Former Stone Academy students hold rally after unexpected shutdown

Stone Academy students rally in Waterbury
Published: Feb. 20, 2023 at 6:05 AM EST|Updated: Feb. 20, 2023 at 6:56 PM EST
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(WFSB) - WATERBURY, CT (WFSB) - Former students of Stone Academy are continuing to voice their outrage over the abrupt closing of all three campuses.

On Tuesday, prospective students in Waterbury’s licensed practical nursing program protested outside the shuttered building.

The students are not only trying to bring attention to their own stalled careers, but they have a warning for how this whole situation could have a negative ripple effect on healthcare systems throughout the Brass City.

“You’re needed now more than ever and you’re just stopping us from moving forward,” said Felicia Meservey, former student at Stone Academy.

The protesting students at Waterbury’s Stone Academy campus know how much they’re needed in the already-strained medical field, because they’re already working in it.

“I actually went to Stone Academy in 2013 and I got my medical assistant there,” said Cynthia Brown, former Stone Academy student. “We’re short staffed, we’re trying to be LPNs because we’re in the field already trying to help.”

Their looming graduation dates for the licensed practical nursing program now feel like a slap in the face.

“When were you supposed to graduate?” Eyewitness News asked.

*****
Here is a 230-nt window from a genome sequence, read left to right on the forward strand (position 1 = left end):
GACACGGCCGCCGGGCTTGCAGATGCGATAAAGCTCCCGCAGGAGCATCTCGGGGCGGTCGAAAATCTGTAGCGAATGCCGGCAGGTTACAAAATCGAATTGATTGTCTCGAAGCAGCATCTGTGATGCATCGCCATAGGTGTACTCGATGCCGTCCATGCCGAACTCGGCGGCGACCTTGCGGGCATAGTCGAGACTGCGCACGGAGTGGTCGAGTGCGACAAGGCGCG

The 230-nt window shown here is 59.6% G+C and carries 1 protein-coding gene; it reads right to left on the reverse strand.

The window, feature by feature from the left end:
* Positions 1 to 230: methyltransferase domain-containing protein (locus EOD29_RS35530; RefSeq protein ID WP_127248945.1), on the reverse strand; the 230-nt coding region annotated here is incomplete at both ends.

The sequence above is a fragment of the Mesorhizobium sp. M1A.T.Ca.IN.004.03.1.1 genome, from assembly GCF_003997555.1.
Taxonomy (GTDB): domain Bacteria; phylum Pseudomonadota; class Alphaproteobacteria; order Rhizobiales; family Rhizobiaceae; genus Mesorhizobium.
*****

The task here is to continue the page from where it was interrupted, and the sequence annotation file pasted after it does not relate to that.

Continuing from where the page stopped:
“November 11th of this year,” said Meservey.

“That’s not going to happen,” said Eyewitness News.

“No, it’s not,” Meservey said.

“I was in the March 18th, so 30 days,” said Kaelene Rivers, a former Stone Academy student.

“Last winter Waterbury Hospital Had to use LPNs because of the staffing shortage,” said Ed Gadomski, an internal organizer for CHCA District 1199, the union that represents workers at Waterbury Hospital and nurses in Waterbury’s public school system.

Gadomski said Stone Academy closing means fewer LPNs for school nurse jobs.

It’s a challenge for a district he says that’s still struggling to find candidates even after opening up positions to non-RNs.

“That they’re having difficulty finding RNs to come in, Gadomski said. “You look at the bigger picture and there’s a staffing shortage. So when a school like this closes it’s a step backwards.”

“That’s what I wanted to do was be a school nurse,” Meservey said.

As Stone Academy students struggle to get their transcripts and find new programs that will take their credits, the obstacles that feel personal have the potential to affect more than just their careers.

Those with the CHCA Union said the situation is even more interconnected as LPNs also tend to work in nursing homes. Fewer LPNs means it could take more time for patients to be transitioned out of hospitals to skilled facilities elsewhere.

Previous coverage:

Nursing students were at the East Hartford campus of the former Stone Academy on Monday where they rallied to get their voices heard and their credits honored.

The event kicked off at 11 a.m. and students said they invited several educational leaders and the school’s CEO.

The academy abruptly shut down last week following an array of issues, which included questionable passing rates, teachers who were not properly qualified, and insufficient attendance records.

“I read it and I was like ‘this has to be a joke.’ But obviously it wasn’t. I was devastated,” said Liddy Siggia, a Stone Academy student.